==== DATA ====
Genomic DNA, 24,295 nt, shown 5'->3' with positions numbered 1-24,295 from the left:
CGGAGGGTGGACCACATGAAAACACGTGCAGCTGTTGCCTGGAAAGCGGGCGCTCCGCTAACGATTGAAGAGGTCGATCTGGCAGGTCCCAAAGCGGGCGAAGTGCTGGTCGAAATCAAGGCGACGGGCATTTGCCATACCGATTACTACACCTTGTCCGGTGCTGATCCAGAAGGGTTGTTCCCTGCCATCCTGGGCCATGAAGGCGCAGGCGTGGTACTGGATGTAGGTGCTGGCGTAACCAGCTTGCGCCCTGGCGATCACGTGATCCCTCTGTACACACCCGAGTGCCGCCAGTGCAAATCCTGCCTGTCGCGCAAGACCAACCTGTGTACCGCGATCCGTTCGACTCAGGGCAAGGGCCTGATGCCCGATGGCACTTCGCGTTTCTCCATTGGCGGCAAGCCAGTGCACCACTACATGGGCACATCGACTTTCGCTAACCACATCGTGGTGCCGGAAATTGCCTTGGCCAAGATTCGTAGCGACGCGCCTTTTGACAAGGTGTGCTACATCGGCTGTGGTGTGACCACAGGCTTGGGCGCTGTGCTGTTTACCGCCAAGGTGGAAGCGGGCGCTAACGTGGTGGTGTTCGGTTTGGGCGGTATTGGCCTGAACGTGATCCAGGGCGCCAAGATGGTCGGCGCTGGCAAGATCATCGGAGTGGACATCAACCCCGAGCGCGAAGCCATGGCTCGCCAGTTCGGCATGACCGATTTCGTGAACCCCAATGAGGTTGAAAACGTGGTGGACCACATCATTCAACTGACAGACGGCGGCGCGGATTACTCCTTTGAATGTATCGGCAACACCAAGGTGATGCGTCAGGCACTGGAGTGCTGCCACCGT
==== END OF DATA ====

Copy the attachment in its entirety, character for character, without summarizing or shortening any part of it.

Genomic DNA, 24,295 nt, shown 5'->3' with positions numbered 1-24,295 from the left:
CGGAGGGTGGACCACATGAAAACACGTGCAGCTGTTGCCTGGAAAGCGGGCGCTCCGCTAACGATTGAAGAGGTCGATCTGGCAGGTCCCAAAGCGGGCGAAGTGCTGGTCGAAATCAAGGCGACGGGCATTTGCCATACCGATTACTACACCTTGTCCGGTGCTGATCCAGAAGGGTTGTTCCCTGCCATCCTGGGCCATGAAGGCGCAGGCGTGGTACTGGATGTAGGTGCTGGCGTAACCAGCTTGCGCCCTGGCGATCACGTGATCCCTCTGTACACACCCGAGTGCCGCCAGTGCAAATCCTGCCTGTCGCGCAAGACCAACCTGTGTACCGCGATCCGTTCGACTCAGGGCAAGGGCCTGATGCCCGATGGCACTTCGCGTTTCTCCATTGGCGGCAAGCCAGTGCACCACTACATGGGCACATCGACTTTCGCTAACCACATCGTGGTGCCGGAAATTGCCTTGGCCAAGATTCGTAGCGACGCGCCTTTTGACAAGGTGTGCTACATCGGCTGTGGTGTGACCACAGGCTTGGGCGCTGTGCTGTTTACCGCCAAGGTGGAAGCGGGCGCTAACGTGGTGGTGTTCGGTTTGGGCGGTATTGGCCTGAACGTGATCCAGGGCGCCAAGATGGTCGGCGCTGGCAAGATCATCGGAGTGGACATCAACCCCGAGCGCGAAGCCATGGCTCGCCAGTTCGGCATGACCGATTTCGTGAACCCCAATGAGGTTGAAAACGTGGTGGACCACATCATTCAACTGACAGACGGCGGCGCGGATTACTCCTTTGAATGTATCGGCAACACCAAGGTGATGCGTCAGGCACTGGAGTGCTGCCACCGT